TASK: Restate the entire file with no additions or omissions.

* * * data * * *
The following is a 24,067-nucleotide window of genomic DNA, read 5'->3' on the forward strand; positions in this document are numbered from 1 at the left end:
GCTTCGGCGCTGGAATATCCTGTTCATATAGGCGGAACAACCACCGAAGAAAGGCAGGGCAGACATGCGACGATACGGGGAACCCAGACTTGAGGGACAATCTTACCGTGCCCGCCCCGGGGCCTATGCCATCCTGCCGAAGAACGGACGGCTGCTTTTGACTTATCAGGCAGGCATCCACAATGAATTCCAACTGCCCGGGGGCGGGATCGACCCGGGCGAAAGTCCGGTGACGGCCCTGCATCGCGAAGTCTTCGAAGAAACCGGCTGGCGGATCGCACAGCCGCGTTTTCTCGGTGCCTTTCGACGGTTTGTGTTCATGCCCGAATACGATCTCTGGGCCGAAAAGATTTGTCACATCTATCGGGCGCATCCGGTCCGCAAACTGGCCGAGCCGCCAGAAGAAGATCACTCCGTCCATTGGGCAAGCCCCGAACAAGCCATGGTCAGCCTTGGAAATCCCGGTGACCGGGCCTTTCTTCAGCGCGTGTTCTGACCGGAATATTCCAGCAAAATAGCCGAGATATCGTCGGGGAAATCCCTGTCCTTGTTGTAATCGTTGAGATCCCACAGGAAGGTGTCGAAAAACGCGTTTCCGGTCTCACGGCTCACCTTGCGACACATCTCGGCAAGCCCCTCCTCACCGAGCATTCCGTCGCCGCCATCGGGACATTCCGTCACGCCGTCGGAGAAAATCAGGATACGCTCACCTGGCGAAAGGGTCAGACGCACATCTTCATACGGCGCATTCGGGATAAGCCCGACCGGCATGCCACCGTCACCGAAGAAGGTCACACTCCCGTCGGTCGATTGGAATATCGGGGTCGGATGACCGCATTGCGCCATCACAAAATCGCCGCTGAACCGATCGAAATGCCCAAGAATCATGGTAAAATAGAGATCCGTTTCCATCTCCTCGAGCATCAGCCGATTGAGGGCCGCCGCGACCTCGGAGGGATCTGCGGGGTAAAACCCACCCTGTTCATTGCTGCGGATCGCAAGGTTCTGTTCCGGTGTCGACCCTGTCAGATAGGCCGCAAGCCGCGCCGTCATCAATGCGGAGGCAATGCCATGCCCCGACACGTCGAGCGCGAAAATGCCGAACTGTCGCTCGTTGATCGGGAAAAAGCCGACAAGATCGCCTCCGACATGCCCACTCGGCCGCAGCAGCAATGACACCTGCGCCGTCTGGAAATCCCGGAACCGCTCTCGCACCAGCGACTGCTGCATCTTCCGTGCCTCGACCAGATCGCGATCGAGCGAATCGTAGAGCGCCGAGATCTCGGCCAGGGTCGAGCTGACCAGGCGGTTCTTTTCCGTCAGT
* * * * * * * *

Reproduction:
The following is a 24,067-nucleotide window of genomic DNA, read 5'->3' on the forward strand; positions in this document are numbered from 1 at the left end:
GCTTCGGCGCTGGAATATCCTGTTCATATAGGCGGAACAACCACCGAAGAAAGGCAGGGCAGACATGCGACGATACGGGGAACCCAGACTTGAGGGACAATCTTACCGTGCCCGCCCCGGGGCCTATGCCATCCTGCCGAAGAACGGACGGCTGCTTTTGACTTATCAGGCAGGCATCCACAATGAATTCCAACTGCCCGGGGGCGGGATCGACCCGGGCGAAAGTCCGGTGACGGCCCTGCATCGCGAAGTCTTCGAAGAAACCGGCTGGCGGATCGCACAGCCGCGTTTTCTCGGTGCCTTTCGACGGTTTGTGTTCATGCCCGAATACGATCTCTGGGCCGAAAAGATTTGTCACATCTATCGGGCGCATCCGGTCCGCAAACTGGCCGAGCCGCCAGAAGAAGATCACTCCGTCCATTGGGCAAGCCCCGAACAAGCCATGGTCAGCCTTGGAAATCCCGGTGACCGGGCCTTTCTTCAGCGCGTGTTCTGACCGGAATATTCCAGCAAAATAGCCGAGATATCGTCGGGGAAATCCCTGTCCTTGTTGTAATCGTTGAGATCCCACAGGAAGGTGTCGAAAAACGCGTTTCCGGTCTCACGGCTCACCTTGCGACACATCTCGGCAAGCCCCTCCTCACCGAGCATTCCGTCGCCGCCATCGGGACATTCCGTCACGCCGTCGGAGAAAATCAGGATACGCTCACCTGGCGAAAGGGTCAGACGCACATCTTCATACGGCGCATTCGGGATAAGCCCGACCGGCATGCCACCGTCACCGAAGAAGGTCACACTCCCGTCGGTCGATTGGAATATCGGGGTCGGATGACCGCATTGCGCCATCACAAAATCGCCGCTGAACCGATCGAAATGCCCAAGAATCATGGTAAAATAGAGATCCGTTTCCATCTCCTCGAGCATCAGCCGATTGAGGGCCGCCGCGACCTCGGAGGGATCTGCGGGGTAAAACCCACCCTGTTCATTGCTGCGGATCGCAAGGTTCTGTTCCGGTGTCGACCCTGTCAGATAGGCCGCAAGCCGCGCCGTCATCAATGCGGAGGCAATGCCATGCCCCGACACGTCGAGCGCGAAAATGCCGAACTGTCGCTCGTTGATCGGGAAAAAGCCGACAAGATCGCCTCCGACATGCCCACTCGGCCGCAGCAGCAATGACACCTGCGCCGTCTGGAAATCCCGGAACCGCTCTCGCACCAGCGACTGCTGCATCTTCCGTGCCTCGACCAGATCGCGATCGAGCGAATCGTAGAGCGCCGAGATCTCGGCCAGGGTCGAGCTGACCAGGCGGTTCTTTTCCGTCAGT